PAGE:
The way of women’s resistances to patriarchy in “The Yellow Wallpaper” Charlotte Perkins Gilman’s “The Yellow Wallpaper” is on the surface a mysterious story about a woman suffering from depression to mad, but actually, it reveals the oppression of women from their patriarchal families. In the late 19th century, women couldn’t enjoy the freedom they do today, and most of them suffered from hysteria. The narrator of “The Yellow Wallpaper” is a typical example of those women who live with low social status. In my opinion, the reason resulting in her lower social situation is the narrator’s retreat from the reality, and the narrator must break the tradition of patriarchy if she wants more rights and free. In this story, the narrator’s economic dependence on her husband made her live in a low position in the family and struggle with the oppression from her husband. These oppressions and constraints leaded her to mentally ill. To avoid becoming the servant of the man, the narrator decided to challenge the patriarchy, and finally she broke the tradition and released her true self. The image of the narrator created by Gilman leads most women to express their discontents to the man-dominant society. Deborah Thomas describes in “The Changing Role of Womanhood”, “prior to the twentieth century, men assigned and defined women’s roles”, and they “perpetrated an ideological prison that subjected and silenced women”(1). “I”, as the nameless narrator of the story, provides a vivid example of oppressed women who struggled in low position of the society. At the beginning of the story, “I” was taken to “a haunt house” which is “standing well back from the road, quite three miles from the village”(Gilman 87). The room of “I”, “a big, airy room” with “barred windows”, was described like a prison (Gilman 89). These images are enough to illustrate that “I” was confined. In addition, the attitude of the character’s husband also showed the low social position of women. Interestingly, both character’s husband and brother were “high standing” physicians and “I” just was a patient with ”temporary nervous depression”(Gilman 87). That means women must comply with the men’s request in family such as stopping writing and thinking. In the story, “I” thought “personally, I believe that congenial work, with excitement and change, would do me good. But what is one to do”(Gilman 88). This description proves that John doesn’t pay attention to his wife’s demands. In fact, John often treated her as a child. John referred the narrator to “”little girl” and repeatedly cooed such phrases as “ blessed little goose”(Gilman 90). All mentioned above show the women received no equality at that time. “I” was confined in the nursery and without companionship. This situation made the hysteria of “I” get worse and “I” began to have illusions. “I” felt there was “a woman stooping down and creeping about” behind the yellow wallpaper (Gilman 94). The image of the woman behind the wallpaper shows the readers another oppressed woman. Actually, the narrator projected her oppressive experience into the woman behind the wallpaper, and the yellow wallpaper was used to symbolize the patriarchy. As Hochman says in “The Reading Habit and ‘The Yellow Wallpaper’”, “the narrator herself becomes a reader-an avid, indeed and obsessive reader-of the paper on the walls that surround her”(90). So in “The Yellow Wallpaper”, the narrator’s attitude to the yellow wallpaper, actually, is her attitude to the patriarchy. When “I” came into the nursery, “I” noticed the wallpaper immediately. In narrator’s opinion, the wallpaper is “committing every artistic sin” and “the color is repellant, almost revolting; a smouldering unclean yellow, strangely faded by the slow-turning sunlight”(Gilman 89). That means the narrator was disgusted with the patriarchy. Moreover, the narrator also thought the wallpaper “was not arranged on any laws of radiation, or alternation, or repetition or symmetry, or anything...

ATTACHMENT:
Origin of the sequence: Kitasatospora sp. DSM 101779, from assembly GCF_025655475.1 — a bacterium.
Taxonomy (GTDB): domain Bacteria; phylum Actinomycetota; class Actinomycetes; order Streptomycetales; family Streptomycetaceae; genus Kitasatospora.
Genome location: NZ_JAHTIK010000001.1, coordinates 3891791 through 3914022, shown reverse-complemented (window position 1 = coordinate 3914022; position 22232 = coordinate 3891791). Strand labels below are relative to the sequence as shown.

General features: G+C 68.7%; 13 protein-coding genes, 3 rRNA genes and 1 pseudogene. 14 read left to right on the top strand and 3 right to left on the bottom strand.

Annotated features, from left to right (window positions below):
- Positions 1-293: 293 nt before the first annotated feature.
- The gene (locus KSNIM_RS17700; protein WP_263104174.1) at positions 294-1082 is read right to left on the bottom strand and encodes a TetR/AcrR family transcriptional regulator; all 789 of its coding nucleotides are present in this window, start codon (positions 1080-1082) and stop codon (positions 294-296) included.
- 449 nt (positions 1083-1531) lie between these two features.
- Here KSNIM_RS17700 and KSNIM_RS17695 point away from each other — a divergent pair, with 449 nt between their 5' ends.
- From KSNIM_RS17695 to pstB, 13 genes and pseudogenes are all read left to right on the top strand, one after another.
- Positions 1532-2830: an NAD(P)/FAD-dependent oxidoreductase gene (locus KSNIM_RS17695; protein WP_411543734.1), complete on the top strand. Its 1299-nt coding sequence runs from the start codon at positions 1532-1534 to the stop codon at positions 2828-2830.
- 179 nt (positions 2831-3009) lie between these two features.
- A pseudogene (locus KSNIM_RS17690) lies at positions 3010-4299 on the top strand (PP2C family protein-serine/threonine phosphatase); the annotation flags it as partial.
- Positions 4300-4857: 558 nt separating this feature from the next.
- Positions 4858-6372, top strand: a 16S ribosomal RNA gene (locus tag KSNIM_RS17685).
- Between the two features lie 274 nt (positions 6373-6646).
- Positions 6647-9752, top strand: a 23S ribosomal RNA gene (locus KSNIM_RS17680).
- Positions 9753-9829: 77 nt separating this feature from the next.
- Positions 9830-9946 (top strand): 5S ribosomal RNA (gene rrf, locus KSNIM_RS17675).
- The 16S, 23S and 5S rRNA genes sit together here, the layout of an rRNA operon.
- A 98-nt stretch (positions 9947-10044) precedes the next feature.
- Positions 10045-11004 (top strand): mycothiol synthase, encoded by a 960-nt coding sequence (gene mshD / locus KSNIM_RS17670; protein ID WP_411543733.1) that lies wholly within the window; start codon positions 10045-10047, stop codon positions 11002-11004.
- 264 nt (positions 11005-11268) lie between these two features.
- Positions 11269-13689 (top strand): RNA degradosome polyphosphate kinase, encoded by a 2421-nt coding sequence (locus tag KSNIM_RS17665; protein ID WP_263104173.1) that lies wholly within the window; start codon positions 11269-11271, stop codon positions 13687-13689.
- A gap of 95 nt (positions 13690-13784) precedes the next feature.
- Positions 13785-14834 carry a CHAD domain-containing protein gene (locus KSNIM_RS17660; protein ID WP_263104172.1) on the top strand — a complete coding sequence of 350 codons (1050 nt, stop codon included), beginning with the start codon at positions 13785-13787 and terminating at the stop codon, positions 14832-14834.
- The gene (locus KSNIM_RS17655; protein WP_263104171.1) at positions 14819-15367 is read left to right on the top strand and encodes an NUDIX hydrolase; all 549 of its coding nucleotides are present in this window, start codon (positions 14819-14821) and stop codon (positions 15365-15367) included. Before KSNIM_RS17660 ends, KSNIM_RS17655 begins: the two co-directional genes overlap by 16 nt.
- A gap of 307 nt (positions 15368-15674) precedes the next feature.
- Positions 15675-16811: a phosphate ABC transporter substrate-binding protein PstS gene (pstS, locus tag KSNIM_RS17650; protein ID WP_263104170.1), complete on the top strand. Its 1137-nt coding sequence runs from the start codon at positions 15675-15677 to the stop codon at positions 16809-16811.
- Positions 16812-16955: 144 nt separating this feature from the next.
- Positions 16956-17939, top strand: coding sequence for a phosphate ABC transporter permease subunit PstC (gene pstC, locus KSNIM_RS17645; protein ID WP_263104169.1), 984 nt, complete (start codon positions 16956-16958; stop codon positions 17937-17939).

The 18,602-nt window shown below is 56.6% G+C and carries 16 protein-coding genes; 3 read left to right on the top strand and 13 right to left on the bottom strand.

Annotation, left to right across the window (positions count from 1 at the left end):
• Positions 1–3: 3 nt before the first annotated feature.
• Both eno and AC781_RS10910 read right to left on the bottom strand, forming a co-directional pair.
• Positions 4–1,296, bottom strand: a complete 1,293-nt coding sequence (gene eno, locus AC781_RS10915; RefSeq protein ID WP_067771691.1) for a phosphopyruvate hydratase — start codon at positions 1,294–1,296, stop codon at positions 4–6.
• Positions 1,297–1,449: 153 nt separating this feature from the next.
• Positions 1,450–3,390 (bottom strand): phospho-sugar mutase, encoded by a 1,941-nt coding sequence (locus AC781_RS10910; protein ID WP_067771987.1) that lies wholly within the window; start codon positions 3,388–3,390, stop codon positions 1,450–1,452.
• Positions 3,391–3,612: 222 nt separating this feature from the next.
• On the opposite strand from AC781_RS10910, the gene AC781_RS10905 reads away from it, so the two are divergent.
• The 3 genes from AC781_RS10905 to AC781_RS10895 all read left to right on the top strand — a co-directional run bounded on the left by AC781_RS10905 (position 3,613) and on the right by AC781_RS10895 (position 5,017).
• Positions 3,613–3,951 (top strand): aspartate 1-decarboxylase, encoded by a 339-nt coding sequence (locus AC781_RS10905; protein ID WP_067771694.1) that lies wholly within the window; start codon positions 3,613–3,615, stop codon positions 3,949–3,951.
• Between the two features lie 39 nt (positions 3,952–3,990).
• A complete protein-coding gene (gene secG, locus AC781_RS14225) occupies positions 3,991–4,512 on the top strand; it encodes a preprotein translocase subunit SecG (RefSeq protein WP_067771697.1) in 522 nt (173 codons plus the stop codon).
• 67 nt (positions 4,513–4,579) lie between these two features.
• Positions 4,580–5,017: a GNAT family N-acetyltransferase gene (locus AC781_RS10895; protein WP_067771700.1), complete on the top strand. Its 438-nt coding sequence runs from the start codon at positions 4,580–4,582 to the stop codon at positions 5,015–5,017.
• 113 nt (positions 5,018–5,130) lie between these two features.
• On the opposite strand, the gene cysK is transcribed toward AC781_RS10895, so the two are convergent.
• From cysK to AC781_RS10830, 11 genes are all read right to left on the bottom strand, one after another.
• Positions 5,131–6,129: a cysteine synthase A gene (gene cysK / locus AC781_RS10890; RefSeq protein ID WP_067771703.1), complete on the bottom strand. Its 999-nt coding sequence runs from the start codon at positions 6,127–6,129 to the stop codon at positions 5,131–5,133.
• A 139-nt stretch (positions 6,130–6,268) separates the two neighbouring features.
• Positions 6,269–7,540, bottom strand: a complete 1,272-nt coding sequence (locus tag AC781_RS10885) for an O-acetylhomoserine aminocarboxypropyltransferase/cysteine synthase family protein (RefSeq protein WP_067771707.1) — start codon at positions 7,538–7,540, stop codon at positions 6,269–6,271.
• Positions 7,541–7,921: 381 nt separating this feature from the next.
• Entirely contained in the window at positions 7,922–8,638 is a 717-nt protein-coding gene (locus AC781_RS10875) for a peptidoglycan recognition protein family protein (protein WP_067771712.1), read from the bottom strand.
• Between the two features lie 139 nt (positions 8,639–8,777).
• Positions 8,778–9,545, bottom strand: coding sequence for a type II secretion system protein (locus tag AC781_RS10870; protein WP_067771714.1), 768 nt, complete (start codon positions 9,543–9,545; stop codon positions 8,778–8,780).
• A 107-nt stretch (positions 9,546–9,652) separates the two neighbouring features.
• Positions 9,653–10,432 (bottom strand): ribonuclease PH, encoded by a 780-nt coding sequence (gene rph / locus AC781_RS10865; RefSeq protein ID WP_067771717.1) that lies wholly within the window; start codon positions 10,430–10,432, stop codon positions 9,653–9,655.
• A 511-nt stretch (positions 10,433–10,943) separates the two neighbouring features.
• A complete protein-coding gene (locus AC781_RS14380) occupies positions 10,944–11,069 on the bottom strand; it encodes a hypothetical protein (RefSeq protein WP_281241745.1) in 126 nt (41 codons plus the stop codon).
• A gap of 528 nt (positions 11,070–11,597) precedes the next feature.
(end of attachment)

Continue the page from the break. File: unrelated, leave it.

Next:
Cited: Gilman, Charlotte Perkins. “The Yellow Wallpaper.” American Gothic Tales.
Ed.Joyce Carol Oates. US: 1996. 87-102. Print.
Hochman, Barbara. “The Reading Habit and ‘The Yellow Wallpaper’”. American
Literature 74.1 (2002): 89-110. Print.
Simone, Deborah M. “Charlotte Perkins Gilman and the Feminization of Education”. The
Women in Literature and Life Assembly. Volume 4 (1995): 13-17
Thomas, Deborah. “The Changing Role of Womanhood: From True Woman to New
Woman in Charlotte Perkins Gilman’s ‘The Yellow Wallpaper’”. 27 July 1998. 23 Nov. 2012 <http://itech.fgcu.edu/faculty/wohlpart/alra/gilman.htm>
Please join StudyMode to read the full document